Frank Zorrilla has an interesting piece on Carl Icahn’s position trade in Netflix:
Carl Ichan showed the world how he made over $2.1 billion dollars on a $321 million dollar investment. Carl bought $NFLX in late 2012 when the stock was in a downtrend, near its 52 week low, he sold it today as it traded at all time highs. Buying stocks near lows and in downtrends goes against what every trading book and trading guru advises you to do. Carl made over 1000% doing the exact opposite.
While it is absolutely true that there are various ways to extract money from the market, you have to take into account the little details to gain a better understanding of Icahn’s approach:
First of all, the mere size of Icahn’s portfolio simply limits his options. It is hard to put $300 million to work in a stock that has just broken out to new all-time highs. You almost need the liquidity that corrections and forced liquidations bring in order to build a large position at favorable price.
Carl Icahn sold half of his position in Netflix in October 2013, when it was trading at $315 or 55% below its current level. His gain at the time – over 400% in 14 months – Netflix was trading near $58 in late 2012, when he started to accumulate it. Icahn went from owning 9.4% of Netflix to 4.5%. Here’s what he tweeted at the time: “Sold block of NFLX today. Wish to thank Reed Hastings, Ted Sarandos, NFLX team, and last but not least Kevin Spacey,”.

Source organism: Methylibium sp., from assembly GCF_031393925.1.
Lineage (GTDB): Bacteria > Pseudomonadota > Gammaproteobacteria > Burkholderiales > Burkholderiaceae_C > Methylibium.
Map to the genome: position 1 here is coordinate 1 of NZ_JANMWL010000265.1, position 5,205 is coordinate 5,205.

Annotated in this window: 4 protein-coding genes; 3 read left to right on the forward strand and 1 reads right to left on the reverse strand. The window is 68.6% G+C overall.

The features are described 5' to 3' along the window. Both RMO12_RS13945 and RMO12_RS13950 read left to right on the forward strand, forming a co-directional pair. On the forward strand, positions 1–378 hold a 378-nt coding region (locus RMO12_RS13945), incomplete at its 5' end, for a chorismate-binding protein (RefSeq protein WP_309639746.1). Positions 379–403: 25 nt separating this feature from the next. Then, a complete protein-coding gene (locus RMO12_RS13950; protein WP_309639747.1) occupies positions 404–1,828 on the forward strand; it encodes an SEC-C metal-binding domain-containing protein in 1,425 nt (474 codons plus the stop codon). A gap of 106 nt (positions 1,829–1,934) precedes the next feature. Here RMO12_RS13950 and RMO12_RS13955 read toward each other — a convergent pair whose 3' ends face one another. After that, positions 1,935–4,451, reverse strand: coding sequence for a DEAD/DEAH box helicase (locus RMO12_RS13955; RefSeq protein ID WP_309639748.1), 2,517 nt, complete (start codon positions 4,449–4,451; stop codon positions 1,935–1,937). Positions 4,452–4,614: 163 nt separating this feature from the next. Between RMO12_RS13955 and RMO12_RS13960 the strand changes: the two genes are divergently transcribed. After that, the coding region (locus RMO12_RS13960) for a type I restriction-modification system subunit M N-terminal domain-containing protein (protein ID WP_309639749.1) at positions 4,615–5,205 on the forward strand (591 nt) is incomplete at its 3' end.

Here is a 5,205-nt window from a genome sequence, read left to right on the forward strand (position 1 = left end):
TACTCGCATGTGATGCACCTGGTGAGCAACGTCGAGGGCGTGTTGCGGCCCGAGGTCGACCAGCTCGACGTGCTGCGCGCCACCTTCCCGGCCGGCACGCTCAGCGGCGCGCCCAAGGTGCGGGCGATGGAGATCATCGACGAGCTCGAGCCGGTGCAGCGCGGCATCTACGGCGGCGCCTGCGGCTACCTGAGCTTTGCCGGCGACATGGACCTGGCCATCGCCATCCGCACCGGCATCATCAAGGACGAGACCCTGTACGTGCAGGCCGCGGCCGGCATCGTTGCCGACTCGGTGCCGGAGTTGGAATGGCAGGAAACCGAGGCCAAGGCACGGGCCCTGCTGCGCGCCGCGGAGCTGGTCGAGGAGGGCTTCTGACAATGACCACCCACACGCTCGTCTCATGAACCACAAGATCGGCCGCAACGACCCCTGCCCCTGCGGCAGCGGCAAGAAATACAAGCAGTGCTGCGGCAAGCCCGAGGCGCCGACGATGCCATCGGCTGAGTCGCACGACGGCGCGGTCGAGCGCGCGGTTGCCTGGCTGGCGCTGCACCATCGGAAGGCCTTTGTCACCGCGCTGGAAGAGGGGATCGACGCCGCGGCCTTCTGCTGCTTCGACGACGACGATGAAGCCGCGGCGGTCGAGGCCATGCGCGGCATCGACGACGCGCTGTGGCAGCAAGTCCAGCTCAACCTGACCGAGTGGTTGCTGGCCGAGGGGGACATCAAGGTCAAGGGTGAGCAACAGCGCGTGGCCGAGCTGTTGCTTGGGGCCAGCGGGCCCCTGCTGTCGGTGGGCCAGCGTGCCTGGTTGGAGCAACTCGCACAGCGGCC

At that time, Netflix reported record quarterly results and it gapped to new all-time highs. Carl used the liquidity that a new all-time high provided and sold some of his shares at a favorable price. Remember, when you have a large position, it makes a lot of sense to take partial profits on strength. Also, one of the ways to stay longer with a trend is to take partial profits along the way. No one knows how long a trend will continue or how far it will get, but it is a lot easier to continue to ride a trend by taking partial profits along the way, especially when you trade with a size. Here’s Carl on the subject:
“As a hardened veteran of seven bear markets I have learned that when you are lucky and/or smart enough to have made a total return of 457 percent in only 14 months it is time to take some of the chips off the table.”
Basically, one of the major reasons Icahn sold was because his Netflix position became too big as a % of his portfolio.
For the record, his son Brett Icahn did not agree with the early sale and at the time said that Netflix continues to be significantly undervalued. Nathan Vardi has the details on the story:
Brett Icahn and Schechter wanted to hold onto all of their Netflix shares and not cut back on the position, but Icahn overruled them. Instead, in an unusual arrangement Icahn agreed to increase the Sargon funds under management if Netlix’s stock kept rising so that the Sargon portfolio would capture those Netflix gains. Icahn committed that the sold Netflix shares would be deemed to remain in the Sargon portfolio on a notional basis for the purposes of calculating the market value of the portfolio and be reflected in the performance fee of Brett Icahn and Schechter.